First of all, Nic, I want to start with you. You are in Jerusalem. What does this change tangibly on the ground? Is this just a symbolic sort of

announcement by the U.S. president to wants to fulfill a campaign promise and satisfy his base?

NIC ROBERTSON, CNN INTERNATIONAL DIPLOMATIC EDITOR: Will certainly is encouraging Israeli politicians from Prime Minister Netanyahu down. I

mean, he described this is a courageous decision that will help the peace process.

We've heard that from other government ministers saying that this is a historic day and that this is -- the United States is doing what other

nations should do as well, which is high praise for President Trump and something of a rarity for him.

You know, where does this leave the peace process? We heard from Saab Erekat there. We've heard some of the Palestinian leaders saying that this

really throws into question United States' ability to act as an independent mediator in this.

Where does it leave things on the ground? This evening we are outside the Jaffa Gate along the city walls of the old city of Jerusalem and just out

of sight behind me. You can't see it. There is a huge projection of an Israeli under U.S. flights flying side by side on the wall.

So, clearly, it voiced the Israeli perspective that here is United States president who stands behind them. What we heard from the Israeli Prime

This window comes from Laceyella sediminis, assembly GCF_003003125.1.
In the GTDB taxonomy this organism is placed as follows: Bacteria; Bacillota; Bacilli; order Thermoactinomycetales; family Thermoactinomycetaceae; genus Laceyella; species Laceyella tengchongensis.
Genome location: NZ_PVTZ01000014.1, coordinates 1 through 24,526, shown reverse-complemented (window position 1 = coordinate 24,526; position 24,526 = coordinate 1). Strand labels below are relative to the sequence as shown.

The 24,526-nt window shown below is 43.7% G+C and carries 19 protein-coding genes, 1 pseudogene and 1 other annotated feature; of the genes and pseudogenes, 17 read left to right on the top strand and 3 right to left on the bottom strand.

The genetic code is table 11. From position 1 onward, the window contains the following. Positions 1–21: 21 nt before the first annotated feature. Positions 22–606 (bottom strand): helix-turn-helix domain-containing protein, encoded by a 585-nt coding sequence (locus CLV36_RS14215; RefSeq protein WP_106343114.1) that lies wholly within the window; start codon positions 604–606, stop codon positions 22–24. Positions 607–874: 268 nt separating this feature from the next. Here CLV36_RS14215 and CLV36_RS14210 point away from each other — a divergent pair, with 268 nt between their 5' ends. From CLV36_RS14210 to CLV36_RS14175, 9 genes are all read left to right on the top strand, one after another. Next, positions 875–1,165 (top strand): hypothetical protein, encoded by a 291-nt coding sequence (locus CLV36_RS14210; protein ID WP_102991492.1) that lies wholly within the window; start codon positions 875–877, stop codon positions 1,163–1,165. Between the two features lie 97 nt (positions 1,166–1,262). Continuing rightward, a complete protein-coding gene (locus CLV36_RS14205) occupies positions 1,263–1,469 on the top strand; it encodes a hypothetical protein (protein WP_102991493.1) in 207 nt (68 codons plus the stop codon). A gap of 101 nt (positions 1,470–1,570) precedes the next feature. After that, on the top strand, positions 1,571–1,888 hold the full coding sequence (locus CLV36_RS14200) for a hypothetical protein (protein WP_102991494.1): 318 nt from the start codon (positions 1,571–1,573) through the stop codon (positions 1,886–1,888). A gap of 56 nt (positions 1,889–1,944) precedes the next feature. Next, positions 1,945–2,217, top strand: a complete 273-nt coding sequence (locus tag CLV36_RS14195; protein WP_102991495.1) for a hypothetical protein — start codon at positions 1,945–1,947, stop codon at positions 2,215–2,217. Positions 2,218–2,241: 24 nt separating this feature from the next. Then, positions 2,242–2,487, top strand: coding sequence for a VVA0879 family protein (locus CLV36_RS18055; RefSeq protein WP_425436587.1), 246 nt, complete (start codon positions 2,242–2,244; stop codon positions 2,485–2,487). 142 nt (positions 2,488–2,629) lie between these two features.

Minister Netanyahu was echo what President Trump has said that this would change nothing in terms of access for all religions, Muslims, Christians,

and Jews to be able to go and practice their faith at the key holy sites here.

But really what it does is, is it seeps into that that question of when can this peace process really begin? It's been stalled at feasance the

question of who can actually help in here.

[15:05:06] And the resounding regional narrative is this is contradictory and it doesn't help.

GORANI: And Ian Lee in Ramallah, what do the Palestinians do now?

IAN LEE, CNN CORRESPONDENT: Well, just right now behind me here in Al- Manara Square in Ramallah, we've seen dozens of protesters coming out waving Palestinian flags and denouncing President Trump's statement.

From the leadership level, what we've heard from the Palestinian president, Mahmoud Abbas, he warned that President Trump's decision could lead to an

endless cycle of violence, of war, also said that this announcement only emboldens extremists.

And he denounced the United States as not being a partner for peace, almost brushing aside the statement that was made by the president saying that

Jerusalem will remain the capital of a future Palestinian State so somewhat defiant there in the face of the president.

We also know he spoke with other regional leaders, the leaders of Egypt as well as Qatar, to gauge their reaction as well. But, you know, the real